How to choose: which V-I motion do you wanto to imply? Depending on what your "V" chord is, you choose the corresponding substitute dim chord.

I use a simple way for looking at dim (or dim7) chords: one of the notes works as the third of some major - or major 7th i.e. dominant 7th chord. This logic comes as a consequence from the fact that you can substitute a dominant 7th chord with a dim7 that includes the third of the chord. For example, you substitute a G7 with Bdim7 (or Ddim7 or Fdim7 or G#dim7). There's no single correct answer - any interpretation works.

So, for your example, the C and then Cdim or C#dim question. Following the rule of thumb I presented above, as which dominant sevenths can a Cdim work? :

  • (1) Ab7 (imaginary tonic being Db or Dbm)
  • (2) B7 (imaginary tonic E or Em)
  • (3) D7 (imaginary tonic G or Gm)
  • (4) F7 (imaginary tonic Bb or Bbm)

In the context of the key of C major, interpretations 2 and 3 feel logical to me. For example if the chords are like, C - Cdim - Dm, you could treat the Cdim as a B7 secondary dominant intending to push to E7, before the harmony changes its mind and takes Dm instead. As melody or "solo", try playing whatever you would play on top of a B7, on the Cdim.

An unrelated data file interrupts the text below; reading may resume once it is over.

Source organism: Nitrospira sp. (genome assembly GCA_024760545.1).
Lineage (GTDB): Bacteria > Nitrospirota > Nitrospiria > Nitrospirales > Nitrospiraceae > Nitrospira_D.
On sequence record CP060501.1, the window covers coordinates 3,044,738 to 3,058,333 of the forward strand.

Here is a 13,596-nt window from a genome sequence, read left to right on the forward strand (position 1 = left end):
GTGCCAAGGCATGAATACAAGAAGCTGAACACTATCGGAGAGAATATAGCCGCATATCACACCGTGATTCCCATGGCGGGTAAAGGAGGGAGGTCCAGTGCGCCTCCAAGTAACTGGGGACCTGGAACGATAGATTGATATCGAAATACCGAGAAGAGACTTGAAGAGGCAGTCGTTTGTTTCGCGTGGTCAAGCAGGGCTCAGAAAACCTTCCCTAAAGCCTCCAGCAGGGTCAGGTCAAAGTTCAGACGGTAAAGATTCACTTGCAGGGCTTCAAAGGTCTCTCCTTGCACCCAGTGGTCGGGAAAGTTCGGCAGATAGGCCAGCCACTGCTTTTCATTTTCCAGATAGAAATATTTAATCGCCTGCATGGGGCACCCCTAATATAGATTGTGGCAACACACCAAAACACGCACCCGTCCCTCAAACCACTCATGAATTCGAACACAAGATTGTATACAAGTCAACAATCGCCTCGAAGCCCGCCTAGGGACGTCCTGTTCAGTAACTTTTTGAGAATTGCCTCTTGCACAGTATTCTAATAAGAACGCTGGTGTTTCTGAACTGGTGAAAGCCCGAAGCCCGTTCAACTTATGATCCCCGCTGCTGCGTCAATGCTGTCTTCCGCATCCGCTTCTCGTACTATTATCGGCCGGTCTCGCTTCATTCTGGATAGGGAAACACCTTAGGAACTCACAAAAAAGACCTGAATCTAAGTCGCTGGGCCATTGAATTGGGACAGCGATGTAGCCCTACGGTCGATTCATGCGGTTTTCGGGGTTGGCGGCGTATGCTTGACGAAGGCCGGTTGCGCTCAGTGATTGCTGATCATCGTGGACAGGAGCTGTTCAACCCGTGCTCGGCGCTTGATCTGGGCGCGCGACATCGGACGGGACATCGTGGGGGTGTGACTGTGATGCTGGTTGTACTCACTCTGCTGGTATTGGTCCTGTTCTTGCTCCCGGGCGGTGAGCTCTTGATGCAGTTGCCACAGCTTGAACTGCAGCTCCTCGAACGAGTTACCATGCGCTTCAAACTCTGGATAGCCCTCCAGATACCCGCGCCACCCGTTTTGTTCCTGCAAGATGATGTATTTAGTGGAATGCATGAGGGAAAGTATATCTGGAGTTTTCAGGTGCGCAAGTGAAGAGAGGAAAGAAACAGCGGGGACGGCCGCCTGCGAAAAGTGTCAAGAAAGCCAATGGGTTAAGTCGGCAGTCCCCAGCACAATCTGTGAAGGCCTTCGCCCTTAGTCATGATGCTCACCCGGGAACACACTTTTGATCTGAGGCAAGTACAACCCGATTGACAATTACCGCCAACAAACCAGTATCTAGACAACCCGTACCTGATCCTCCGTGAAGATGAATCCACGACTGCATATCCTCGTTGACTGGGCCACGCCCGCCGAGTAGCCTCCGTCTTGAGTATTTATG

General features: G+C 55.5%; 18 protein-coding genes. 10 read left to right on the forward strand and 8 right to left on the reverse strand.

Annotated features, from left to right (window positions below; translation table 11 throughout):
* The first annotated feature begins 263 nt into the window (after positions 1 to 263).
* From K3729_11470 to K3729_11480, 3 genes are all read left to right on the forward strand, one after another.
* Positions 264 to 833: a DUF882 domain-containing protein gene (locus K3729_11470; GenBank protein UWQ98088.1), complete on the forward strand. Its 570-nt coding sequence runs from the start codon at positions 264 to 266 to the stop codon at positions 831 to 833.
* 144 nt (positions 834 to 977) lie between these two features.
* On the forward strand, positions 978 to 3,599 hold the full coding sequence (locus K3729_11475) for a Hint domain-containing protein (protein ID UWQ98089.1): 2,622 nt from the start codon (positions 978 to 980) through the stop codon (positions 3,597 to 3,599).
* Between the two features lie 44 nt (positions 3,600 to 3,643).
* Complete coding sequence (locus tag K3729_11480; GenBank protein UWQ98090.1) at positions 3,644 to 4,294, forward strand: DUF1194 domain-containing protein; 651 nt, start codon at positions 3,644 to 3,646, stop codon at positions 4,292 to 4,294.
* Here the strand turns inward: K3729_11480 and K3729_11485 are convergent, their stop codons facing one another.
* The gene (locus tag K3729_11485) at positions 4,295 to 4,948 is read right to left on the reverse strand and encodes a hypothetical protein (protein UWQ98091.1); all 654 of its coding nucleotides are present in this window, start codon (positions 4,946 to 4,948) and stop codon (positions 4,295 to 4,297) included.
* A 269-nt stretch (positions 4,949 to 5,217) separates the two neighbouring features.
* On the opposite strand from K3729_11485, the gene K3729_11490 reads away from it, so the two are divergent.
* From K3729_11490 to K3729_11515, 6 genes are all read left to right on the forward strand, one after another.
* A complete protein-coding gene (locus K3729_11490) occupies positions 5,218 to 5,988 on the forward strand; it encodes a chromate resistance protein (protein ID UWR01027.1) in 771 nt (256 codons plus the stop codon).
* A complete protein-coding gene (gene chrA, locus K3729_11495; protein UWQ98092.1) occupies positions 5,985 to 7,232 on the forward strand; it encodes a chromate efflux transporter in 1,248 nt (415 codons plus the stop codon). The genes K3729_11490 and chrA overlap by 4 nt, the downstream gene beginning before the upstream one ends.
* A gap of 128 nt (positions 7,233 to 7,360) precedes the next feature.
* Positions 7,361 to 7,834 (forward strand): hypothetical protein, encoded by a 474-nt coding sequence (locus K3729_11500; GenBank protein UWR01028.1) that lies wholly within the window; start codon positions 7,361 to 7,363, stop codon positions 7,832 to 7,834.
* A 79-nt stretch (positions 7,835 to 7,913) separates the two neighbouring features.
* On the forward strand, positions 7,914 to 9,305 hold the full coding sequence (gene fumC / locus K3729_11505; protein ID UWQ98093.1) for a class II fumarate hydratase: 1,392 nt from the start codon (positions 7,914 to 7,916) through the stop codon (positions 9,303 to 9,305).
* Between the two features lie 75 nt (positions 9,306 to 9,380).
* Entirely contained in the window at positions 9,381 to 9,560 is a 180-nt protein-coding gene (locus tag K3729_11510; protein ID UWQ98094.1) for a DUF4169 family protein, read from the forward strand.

Then in the same way, let's see as which dominant sevenths can a C#dim work? :

  • (1) A7 (imaginary tonic being D or Dm)
  • (2) C7 (imaginary tonic F or Fm)
  • (3) Eb7 (imaginary tonic Ab or Abm)
  • (4) F#7 (imaginary tonic B or Bm)

In the context of the key of C major, interpretation 1 is the most natural for me. I see the chord progression C - C#dim - Dm as almost the same as C - A7/C# - Dm.

I think this is a very simple and practical way to deal with dim chords, interpreting them as being different-tasting dominant chords. Or offering ways to jump to different tonal interpretations. It's kind of a game of illusions and tricks - where's the tonic now? Are you sure? Where is it now? :)


The biggest obvious difference between the C and C# option is the baseline will be changed. So will the way melody notes will sound over the chord.

Typically, chord progressions are not played in isolation, so common factors in choosing exactly which chords are used are how the bassline might go and where the melody is going.

  • "chord progressions are not played in isolation" is a very important point that should be written in big letters on the front page. ;) This site has many "analysis" questions where a chord progression has been stripped away from somewhere and then it's treated as if it was the complete piece, instead of accompaniment for a melody. Apr 21, 2019 at 9:44
  • @piiperi Amen to that. I cannot begin to count the "I wrote this song that has chord progression XYZ, what key is it?" and zero context.
    – user45266
    May 9, 2019 at 2:15